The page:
Design  / 

Chart none of the things

Jan 16, 2015

When it comes to storytelling, copious amounts of data often means lots of charts. Sometimes though, a chart isn’t what you need. Sarah Slobin, a graphics editor for the Wall Street Journal, talks about such an experience. The urge was to chart all the things, but in the end, there was a better route.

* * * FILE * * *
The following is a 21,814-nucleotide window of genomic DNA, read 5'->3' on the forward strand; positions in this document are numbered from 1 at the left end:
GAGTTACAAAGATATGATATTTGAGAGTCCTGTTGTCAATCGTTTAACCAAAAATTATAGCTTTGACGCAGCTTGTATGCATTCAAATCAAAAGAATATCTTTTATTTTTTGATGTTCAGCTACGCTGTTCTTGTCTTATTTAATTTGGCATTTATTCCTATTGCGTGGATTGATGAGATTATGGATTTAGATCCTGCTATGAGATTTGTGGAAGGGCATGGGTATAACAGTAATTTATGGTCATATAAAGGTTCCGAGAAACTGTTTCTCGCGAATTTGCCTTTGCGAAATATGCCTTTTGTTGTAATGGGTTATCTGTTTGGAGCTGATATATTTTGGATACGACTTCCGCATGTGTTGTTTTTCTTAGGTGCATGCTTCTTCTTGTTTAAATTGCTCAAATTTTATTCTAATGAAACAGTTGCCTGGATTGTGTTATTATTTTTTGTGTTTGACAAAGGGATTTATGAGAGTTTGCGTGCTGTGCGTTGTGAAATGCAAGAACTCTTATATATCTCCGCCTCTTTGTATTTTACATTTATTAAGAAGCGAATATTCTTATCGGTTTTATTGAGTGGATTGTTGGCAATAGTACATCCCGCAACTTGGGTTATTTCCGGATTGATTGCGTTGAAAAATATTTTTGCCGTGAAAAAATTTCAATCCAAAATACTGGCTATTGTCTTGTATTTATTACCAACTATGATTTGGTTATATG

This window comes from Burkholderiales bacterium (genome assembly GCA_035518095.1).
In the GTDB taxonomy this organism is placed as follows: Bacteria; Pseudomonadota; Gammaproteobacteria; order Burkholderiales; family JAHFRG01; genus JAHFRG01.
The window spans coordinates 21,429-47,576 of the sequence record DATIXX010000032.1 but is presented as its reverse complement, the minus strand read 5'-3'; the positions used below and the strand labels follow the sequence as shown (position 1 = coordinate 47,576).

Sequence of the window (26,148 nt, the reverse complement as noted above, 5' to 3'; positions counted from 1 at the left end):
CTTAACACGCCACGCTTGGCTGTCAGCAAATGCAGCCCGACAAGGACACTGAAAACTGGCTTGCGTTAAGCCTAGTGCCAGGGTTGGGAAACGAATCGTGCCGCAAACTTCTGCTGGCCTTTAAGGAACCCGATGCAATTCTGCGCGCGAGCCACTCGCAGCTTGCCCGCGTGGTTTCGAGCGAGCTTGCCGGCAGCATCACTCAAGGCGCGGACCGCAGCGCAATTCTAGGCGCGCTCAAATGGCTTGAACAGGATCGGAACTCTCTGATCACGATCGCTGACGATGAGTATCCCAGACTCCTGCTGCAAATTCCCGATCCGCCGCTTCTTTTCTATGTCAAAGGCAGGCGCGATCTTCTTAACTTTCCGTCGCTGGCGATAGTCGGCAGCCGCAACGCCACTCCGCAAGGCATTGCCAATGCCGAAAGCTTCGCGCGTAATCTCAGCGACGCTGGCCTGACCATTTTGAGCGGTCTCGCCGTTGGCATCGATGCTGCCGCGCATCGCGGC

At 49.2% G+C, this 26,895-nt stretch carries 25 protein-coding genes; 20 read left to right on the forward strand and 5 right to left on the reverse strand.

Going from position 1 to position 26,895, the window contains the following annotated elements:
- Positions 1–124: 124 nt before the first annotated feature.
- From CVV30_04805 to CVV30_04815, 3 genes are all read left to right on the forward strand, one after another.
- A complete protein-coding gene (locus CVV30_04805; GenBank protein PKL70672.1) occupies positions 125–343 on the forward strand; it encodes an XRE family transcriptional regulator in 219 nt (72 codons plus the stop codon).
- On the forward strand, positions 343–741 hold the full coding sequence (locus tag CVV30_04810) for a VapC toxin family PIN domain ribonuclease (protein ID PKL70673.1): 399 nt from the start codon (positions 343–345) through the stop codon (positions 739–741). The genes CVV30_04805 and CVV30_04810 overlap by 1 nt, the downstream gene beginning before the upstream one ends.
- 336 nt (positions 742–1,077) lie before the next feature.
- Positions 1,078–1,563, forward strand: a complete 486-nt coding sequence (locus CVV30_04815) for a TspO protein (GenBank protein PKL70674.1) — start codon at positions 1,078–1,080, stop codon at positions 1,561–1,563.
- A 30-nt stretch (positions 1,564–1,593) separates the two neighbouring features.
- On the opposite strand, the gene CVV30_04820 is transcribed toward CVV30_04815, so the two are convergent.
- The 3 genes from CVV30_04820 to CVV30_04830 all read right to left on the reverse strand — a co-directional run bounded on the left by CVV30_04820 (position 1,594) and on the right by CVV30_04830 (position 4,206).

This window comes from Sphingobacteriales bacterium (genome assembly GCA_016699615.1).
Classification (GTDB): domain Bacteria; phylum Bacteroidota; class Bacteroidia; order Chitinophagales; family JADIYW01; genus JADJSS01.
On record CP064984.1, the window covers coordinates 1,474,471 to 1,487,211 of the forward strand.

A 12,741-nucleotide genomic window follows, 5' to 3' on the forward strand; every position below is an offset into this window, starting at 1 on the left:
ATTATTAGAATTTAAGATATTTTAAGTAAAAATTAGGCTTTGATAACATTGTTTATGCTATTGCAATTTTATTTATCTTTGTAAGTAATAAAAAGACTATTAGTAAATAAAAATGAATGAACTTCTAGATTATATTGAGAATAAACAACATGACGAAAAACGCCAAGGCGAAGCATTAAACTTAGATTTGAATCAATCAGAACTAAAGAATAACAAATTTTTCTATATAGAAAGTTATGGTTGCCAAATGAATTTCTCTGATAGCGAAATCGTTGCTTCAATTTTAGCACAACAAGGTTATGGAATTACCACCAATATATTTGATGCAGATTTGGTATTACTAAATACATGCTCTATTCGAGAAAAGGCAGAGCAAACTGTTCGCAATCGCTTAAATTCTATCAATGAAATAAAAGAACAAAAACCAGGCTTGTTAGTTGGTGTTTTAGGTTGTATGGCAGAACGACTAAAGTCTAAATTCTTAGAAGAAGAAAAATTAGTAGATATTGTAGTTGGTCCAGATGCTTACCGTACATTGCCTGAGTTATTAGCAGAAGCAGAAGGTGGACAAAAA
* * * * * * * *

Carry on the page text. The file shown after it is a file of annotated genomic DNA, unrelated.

Losing the graphics made sense to all of us on the project. What worked best for the story won out, as it should. We didn’t need graphics for the sake of graphics, especially graphics that weren’t working in service of the piece. And photos, while not numbers, are also data in their own right. My own internal calculus, data = charts, was based on habit and that habit had become like armor over time, I put it on without thinking before trudging off to battle. So now, at the outset of each project, I’m working on learning to be really honest with myself each time I sort through a set of statistics; “What does the reader really need here?” Not, “What cool thing can I do with these data?”

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